Separatists flew the Russian flag on armored vehicles taken from the Ukrainian Army on Wednesday, humiliating a Kiev government operation to recapture eastern towns controlled by pro-Moscow partisans.
The armored personnel carriers were driven into the rebel-held town of Slovyansk to waves and shouts of "Russia! Russia!" It was not immediately clear whether they had been captured by rebels or handed to them by Ukrainian deserters.
The military setback leaves Kiev looking impotent before a peace conference in Geneva on Thursday, when its foreign minister will meet his Russian counterpart for the first time since Moscow-backed President Viktor Yanukovych was toppled in February after deadly protests.
Moscow has responded to the overthrow of Yanukovych by declaring the Kiev government an illegitimate gang of fascists and announcing its right to intervene militarily across the former Soviet Union to protect Russian speakers, a new doctrine that has overturned decades of post-Cold War diplomacy.
The Ukrainian government confirmed that six of its armored vehicles were in the hands of separatists. Photos of their number markings showed they were among vehicles taken earlier in the government's attempted "anti-terrorist" operation to secure control of the town of Kramatorsk.
Kiev has sent paratroops to retake towns held by separatists who have declared an independent "People's Republic" in the industrial Donbass region.
The Ukrainian government and its Western allies believe Russia is behind the uprising, which follows Moscow's seizure and annexation of Ukraine's Crimea region last month. Moscow denies it is involved and says Kiev is precipitating civil war by sending troops to put down the revolt.
The Kiev government is seeking to reassert control without bloodshed, which it fears would precipitate a Russian invasion.
The operation is the first test of Kiev's underfunded army, which had until now played no role in six months of internal unrest. The government seems to have resorted to using troops after losing faith that police in the east would stay loyal.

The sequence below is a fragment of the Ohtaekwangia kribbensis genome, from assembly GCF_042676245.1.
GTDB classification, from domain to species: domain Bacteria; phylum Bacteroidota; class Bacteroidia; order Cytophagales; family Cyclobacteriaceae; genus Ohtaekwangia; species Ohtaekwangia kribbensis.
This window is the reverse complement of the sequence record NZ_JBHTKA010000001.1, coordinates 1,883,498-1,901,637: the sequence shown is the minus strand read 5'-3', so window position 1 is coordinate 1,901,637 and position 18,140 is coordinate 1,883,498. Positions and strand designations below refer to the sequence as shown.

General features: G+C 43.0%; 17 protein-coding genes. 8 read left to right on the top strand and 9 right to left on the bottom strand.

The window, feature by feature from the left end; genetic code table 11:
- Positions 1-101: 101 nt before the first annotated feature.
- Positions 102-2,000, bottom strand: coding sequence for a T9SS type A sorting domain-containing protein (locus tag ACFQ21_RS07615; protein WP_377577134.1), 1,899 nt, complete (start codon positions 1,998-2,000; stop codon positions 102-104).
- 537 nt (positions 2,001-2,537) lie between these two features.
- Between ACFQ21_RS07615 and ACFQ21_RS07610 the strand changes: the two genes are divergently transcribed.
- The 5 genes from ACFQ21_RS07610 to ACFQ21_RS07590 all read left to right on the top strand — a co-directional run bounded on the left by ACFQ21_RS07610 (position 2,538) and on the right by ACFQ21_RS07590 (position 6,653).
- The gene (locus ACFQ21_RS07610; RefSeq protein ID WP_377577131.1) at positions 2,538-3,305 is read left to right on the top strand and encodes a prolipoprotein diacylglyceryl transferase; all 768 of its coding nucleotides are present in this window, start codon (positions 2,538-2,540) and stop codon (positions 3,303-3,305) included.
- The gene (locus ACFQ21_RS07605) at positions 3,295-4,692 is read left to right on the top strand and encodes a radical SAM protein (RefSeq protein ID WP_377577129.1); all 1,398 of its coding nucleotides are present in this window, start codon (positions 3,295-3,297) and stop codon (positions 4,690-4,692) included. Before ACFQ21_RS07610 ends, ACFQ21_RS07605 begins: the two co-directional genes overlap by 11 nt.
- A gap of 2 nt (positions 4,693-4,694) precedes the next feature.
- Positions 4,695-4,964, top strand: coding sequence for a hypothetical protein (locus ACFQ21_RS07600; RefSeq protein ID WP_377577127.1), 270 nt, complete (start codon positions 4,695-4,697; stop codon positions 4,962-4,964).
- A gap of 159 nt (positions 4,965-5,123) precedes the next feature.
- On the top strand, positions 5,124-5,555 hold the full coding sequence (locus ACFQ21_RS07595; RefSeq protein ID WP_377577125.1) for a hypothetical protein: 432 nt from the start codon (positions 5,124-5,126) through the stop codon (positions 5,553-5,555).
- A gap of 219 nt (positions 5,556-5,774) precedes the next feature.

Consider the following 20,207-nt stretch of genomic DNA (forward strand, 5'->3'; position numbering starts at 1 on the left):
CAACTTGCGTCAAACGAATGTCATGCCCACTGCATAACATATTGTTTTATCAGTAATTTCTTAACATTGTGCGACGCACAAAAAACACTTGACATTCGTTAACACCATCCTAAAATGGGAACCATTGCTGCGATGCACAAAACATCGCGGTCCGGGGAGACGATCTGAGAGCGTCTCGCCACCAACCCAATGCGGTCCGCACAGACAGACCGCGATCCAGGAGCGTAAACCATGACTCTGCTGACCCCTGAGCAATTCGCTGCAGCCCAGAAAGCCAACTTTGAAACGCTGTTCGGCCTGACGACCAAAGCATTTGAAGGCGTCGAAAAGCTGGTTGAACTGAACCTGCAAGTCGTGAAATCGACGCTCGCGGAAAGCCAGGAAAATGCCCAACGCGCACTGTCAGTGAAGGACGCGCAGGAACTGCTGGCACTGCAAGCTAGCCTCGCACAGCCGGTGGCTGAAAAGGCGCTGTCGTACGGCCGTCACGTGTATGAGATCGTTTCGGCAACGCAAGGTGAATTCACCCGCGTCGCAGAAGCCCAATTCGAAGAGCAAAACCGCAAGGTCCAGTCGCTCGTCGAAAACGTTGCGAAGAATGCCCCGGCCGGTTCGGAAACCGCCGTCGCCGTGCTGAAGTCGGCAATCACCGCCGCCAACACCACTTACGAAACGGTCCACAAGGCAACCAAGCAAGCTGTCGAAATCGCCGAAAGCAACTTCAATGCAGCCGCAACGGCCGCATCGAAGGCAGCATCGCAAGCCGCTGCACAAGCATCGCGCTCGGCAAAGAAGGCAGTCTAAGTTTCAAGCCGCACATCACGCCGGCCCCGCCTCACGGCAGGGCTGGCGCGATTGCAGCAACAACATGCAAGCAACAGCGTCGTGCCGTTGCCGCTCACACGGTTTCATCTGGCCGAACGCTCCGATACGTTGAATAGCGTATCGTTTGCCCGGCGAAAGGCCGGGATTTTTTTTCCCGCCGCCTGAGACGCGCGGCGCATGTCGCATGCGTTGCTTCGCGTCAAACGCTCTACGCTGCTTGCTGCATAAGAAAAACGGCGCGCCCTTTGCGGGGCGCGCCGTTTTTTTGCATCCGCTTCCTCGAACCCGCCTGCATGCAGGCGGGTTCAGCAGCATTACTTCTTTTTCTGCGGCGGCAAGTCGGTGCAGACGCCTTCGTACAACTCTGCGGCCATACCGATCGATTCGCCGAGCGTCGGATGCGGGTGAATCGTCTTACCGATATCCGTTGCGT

Government troops began their operation on Tuesday, arriving by helicopter to take control of an airfield at Kramatorsk. They drove armored personnel carriers flying the Ukrainian flag into the town in the early morning.
But several of the same vehicles later rumbled into Slovyansk, 15 kilometers away, with Russian and separatist flags and armed men in motley combat fatigues on top. They stopped outside the separatist-occupied town hall.
Footage of one of the personnel carriers performing stunts in Slovyansk. (YouTube / Graham Phillips)
A soldier guarding one of the six troop carriers said he was a member of Ukraine's 25th paratrooper division, the unit sent by Kiev to recapture Slovyansk and Kramatorsk.
"All the soldiers and the officers are here. We are all boys who will not shoot our own people," he said, adding that his men had had no food for four days until local residents fed them.
However, a spokesman for the separatists and a witness in Kramatorsk said the Ukrainian troops had given up their vehicles to the rebels after talks.
The Defense Ministry in Kiev said the vehicles had been captured. "A column was blocked by a crowd of local people in Kramatorsk with members of a Russian diversionary-terrorist group among them," it said. "As a result, extremists seized the equipment."
Overhead, a Ukrainian jet fighter carried out several minutes of aerobatics above the town's main square. A government official said Ukraine's defense minister was traveling to Kramatorsk to try to clarify the situation.
The pro-Russian separatists began the uprising in the east by seizing government buildings in three cities on April 6, and they have tightened their grip in recent days. Their armed paramilitaries now control buildings in about 10 towns and have seized hundreds of weapons.
Two people were killed on Sunday in Slovyansk, including a Ukrainian state security agent shot dead.
Kiev calls the uprising a blatant repeat of the seizure of Crimea, where armed pro-Russian partisans also occupied buildings, declared independence and proclaimed themselves in charge of state bodies. The main difference so far is that Russian troops have not appeared overtly as they did in Crimea, where Moscow already had military bases.
NATO says there are 40,000 Russian soldiers amassed on the frontier, forces which could capture eastern Ukraine in days.